2009: it was mid-October, I was nineteen, fresh from Clearing and all kinds of debacles, and I’d arrived at my first attempt at a university degree. I had no idea what I was doing, what I should have been reading, or where I needed to go. I was completely clueless, and no one seemed forthcoming with help.
I didn’t even have housemates I could ask at that point, so I went to a student advice centre on campus and then had to sit there until someone was free. I told this tired-eyed woman about how overwhelmed I felt, and how I didn’t know what to do and I needed help. She called the head of my department, and set up a meeting for the next day.
All this time I was missing classes, obviously.
I got to the guy’s office (which was in this beautiful, old building), and I bumbled my way around until I found the department receptionist. She blinked at me a few times, and then she made a call. While she was telling the course leader that I was waiting, I saw a note on her desk:
Student has arrived late through Clearing. Wants to talk, but I don’t think we need to go to any special effort.
I still remember seeing that thing and it was seven years ago! I can’t even remember my mum’s birthday but I remember that note. Even if it was meant harmlessly — which I’m sure it was — I was already feeling pretty bewildered and it just made things worse. The best bit is the guy didn’t even show up. It was a nightmare. So I left this to be unnamed university.
You can imagine my relief when I started at Staffs on time, even though I came through Clearing. I didn’t miss Welcome Week, I didn’t miss classes, but I still have that crappy first experience seared in there. The good news is that I’ve seen plenty of people start on my course and others late, and the experience they’ve had is absolutely nothing like mine was that first time.
So let’s assume you’re somewhere in the middle. You’re starting late, but you’re not starting somewhere where they don’t go to any special effort for you. How do you catch up?
Don’t freak out. Panicking will make you feel worse, not better. Here’s the motto for First Year: Everything Is Fixable. Literally everything. There isn’t much that you could do or miss that you can’t make right, one way or another. I promise.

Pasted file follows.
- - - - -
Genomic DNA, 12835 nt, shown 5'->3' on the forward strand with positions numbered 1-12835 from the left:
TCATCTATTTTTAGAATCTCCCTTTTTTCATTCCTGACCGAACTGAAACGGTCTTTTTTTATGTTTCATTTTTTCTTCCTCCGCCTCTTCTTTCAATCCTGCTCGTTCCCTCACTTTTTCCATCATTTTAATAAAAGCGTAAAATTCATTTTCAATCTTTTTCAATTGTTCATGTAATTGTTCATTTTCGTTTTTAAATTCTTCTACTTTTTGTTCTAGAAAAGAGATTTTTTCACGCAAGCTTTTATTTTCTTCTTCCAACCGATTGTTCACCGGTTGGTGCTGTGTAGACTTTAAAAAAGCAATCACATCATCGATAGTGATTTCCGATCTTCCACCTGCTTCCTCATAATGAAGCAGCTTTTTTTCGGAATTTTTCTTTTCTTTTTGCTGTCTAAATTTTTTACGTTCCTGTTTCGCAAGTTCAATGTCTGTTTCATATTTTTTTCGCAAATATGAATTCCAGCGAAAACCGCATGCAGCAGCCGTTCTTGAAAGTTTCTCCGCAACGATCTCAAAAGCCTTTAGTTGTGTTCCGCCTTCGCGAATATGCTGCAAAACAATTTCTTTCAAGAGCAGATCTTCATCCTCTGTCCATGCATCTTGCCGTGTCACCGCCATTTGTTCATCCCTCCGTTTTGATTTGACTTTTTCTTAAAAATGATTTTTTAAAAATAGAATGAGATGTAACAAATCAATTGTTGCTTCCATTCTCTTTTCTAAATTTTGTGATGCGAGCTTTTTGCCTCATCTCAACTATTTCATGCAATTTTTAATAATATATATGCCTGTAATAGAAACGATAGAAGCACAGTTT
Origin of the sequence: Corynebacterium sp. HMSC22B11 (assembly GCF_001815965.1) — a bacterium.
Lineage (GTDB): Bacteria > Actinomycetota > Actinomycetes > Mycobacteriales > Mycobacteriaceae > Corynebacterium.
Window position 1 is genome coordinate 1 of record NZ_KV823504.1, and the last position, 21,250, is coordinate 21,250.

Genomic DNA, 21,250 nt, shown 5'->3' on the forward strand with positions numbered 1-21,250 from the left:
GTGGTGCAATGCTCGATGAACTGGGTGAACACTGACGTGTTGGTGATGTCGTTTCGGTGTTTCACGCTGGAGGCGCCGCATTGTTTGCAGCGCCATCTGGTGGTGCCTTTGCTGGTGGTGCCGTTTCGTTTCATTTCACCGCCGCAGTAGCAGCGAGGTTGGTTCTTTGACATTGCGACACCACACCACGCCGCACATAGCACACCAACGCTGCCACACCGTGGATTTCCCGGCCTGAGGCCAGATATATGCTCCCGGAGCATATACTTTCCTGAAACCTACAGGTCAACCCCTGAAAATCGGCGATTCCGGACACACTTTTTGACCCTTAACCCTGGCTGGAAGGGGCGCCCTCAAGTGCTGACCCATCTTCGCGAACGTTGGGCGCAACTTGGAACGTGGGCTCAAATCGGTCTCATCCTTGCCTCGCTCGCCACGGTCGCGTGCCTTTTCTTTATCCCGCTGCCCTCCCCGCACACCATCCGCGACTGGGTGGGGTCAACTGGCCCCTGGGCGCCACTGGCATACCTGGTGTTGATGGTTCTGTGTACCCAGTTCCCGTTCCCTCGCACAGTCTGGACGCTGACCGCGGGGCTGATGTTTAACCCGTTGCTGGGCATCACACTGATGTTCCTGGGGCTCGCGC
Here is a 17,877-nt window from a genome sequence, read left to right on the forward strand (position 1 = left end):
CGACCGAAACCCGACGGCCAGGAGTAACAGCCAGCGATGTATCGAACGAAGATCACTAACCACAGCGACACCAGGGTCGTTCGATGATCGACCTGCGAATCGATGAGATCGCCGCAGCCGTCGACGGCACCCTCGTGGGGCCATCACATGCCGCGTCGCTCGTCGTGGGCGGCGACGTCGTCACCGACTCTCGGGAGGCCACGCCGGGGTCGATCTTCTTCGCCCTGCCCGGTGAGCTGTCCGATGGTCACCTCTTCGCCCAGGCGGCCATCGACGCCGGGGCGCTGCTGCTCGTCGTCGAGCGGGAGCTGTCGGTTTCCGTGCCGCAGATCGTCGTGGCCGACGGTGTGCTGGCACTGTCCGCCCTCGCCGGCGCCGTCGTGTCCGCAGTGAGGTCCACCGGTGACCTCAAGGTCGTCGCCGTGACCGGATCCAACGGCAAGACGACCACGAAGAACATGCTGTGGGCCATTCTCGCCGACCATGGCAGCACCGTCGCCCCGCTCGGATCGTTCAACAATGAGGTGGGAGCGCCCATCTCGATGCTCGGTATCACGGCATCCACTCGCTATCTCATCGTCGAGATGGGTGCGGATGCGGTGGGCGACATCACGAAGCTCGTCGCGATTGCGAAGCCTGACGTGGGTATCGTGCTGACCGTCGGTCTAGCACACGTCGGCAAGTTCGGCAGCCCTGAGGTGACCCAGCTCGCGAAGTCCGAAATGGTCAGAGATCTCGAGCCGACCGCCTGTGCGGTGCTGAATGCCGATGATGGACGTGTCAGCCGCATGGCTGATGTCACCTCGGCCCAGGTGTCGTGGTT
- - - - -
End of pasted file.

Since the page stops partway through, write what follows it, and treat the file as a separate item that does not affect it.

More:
If you’ve missed classes, check the lecture notes online. You (should) have your login and links to things like e:vision and Blackboard fairly sharpish, and you can still access some things (timetables/handbooks etc) from the Staffs Uni website for current students. Familiarise yourself with the course material on Blackboard, and if you’re still perplexed . . .
Touch base with your course leader/lecturers. If you’re having a hard time adjusting, you’re struggling with some material, or you just need some reassurance, they’re going to be happy to talk to you, or they’ll get a Student Representative to help out. I’ve done that for late students before — it’s absolutely no trouble to show you the ropes.
You’re still going to make friends. This was my biggest worry the first time: Everyone knows each other by now! How can I possibly fit in? Well, Welcome Week is being extended some by the Students Union this year specifically so everyone gets to enjoy it, and trust me, no one’s going to be in hard and fast cliques by the time you join classes. Everyone is still new to everyone.
If you missed some classes, there’s no harm in asking classmates if you can look at their notes or if they can chat with you about specific lectures… over a pint. Or pool. Or lunch, if you’re sensible like that. Some students start courses having done an entire year somewhere else first — if they can make friends after missing a year, you can make friends after missing a couple of weeks.
Good luck, don’t panic, and have fun!
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